Last evening we saw the development of numerous showers and heavy storms primarily focused to the south of the immediate NYC metro area. These showers and embedded thunderstorms were responsible for producing absolutely torrential downpours over southern Pennsylvania, southern NJ, and as well as Maryland. A record 4.27″ of rain fell between 6-7pm, with 1.83″ of that falling in just 21 minutes! Radar estimates also showed numerous areas of intense rainfall ranging from 4-6″/hr in some locations which caused localized street flooding into the early evening hours. In addition to the very heavy rainfall last night, there were actually two cases of low-topped supercells developing over NJ and Maryland, one of which actually dropped a strong tornado that injured one person and caused damage to a few homes. This tornado was given a preliminary rating of an EF-2 on the Enhanced Fujita scale, with winds topping out around 125 mph! The second tornado supercell formed right near Ocean City, New Jersey and may have produced a brief, weak tornado over that area before moving off the coast where it looks to have strengthened according to radar observations.
As the evening hours progressed, the upper level disturbance moving through the Northeast wasn’t quite as organized as most guidance had showed, thus the overall widespread heavy rain and flooding threat was much lower than what it could have been. Eventually showers and storms did redevelop over Central Pennsylvania and gradually moved eastward, affecting the NYC metro early this morning with gusty winds and localized heavy rainfall. The area gradually cleared out, with only gusty showers left by noon. During the afternoon hours, we saw a pronounced dry patch associated with the upper level jet streak begin to punch its way over the area from west to east.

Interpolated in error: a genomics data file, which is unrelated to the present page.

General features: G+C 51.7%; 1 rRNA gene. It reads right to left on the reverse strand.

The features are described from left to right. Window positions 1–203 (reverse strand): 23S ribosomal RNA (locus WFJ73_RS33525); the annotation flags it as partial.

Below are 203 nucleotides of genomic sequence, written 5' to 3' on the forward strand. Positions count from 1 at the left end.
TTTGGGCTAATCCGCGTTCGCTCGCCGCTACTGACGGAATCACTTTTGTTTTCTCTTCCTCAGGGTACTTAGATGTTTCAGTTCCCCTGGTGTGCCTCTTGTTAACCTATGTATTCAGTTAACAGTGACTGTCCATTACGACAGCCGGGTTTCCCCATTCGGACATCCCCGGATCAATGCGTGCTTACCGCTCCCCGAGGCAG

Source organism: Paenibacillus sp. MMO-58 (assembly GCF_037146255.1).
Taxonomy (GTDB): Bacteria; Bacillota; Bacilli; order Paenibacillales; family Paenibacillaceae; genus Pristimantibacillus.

This dry punch allowed for skies to become mostly cloudy, but with occasional peeks of sunshine mixed in. Additionally, synoptic winds (not associated with thunderstorms) began to increase, which made today feel quite cool as high temperatures were only in the upper 60’s with some locations just hitting the 70 degree mark! This is an incredible difference from a few days ago when we were discussing highs in the middle to upper 90’s combined with high dewpoints, allowing for heat indices to reach into the lower 100’s!
During the late afternoon hours, we saw a relatively similar setup to yesterday, with a wedge of instability located over Pennsylvania, and modest wind shear overspreading the warm sector. With a shortwave trough working its way in from the west, we saw the development of a sew severe thunderstorms over Central PA, with a few cells even becoming tornado warned due to the rather decent surface to 500mb vertical wind shear. As the late afternoon and evening marches on, these showers and thunderstorms should continue to gradually head east/east southeast, and weaken with time as they run into a more stable airmass over the NYC metro area by an area of high pressure to the north. While it is quite likely that these showers and thunderstorms will dissipate before reaching the area, some heavy rain and gusty winds may be possible with any stronger remnants of these storms. The aforementioned high pressure will allow for tonight’s lows to remain 5-10 degrees below normal, with lows ranging in the upper 50s, to lower 60’s across the area.
Tuesday into Wednesday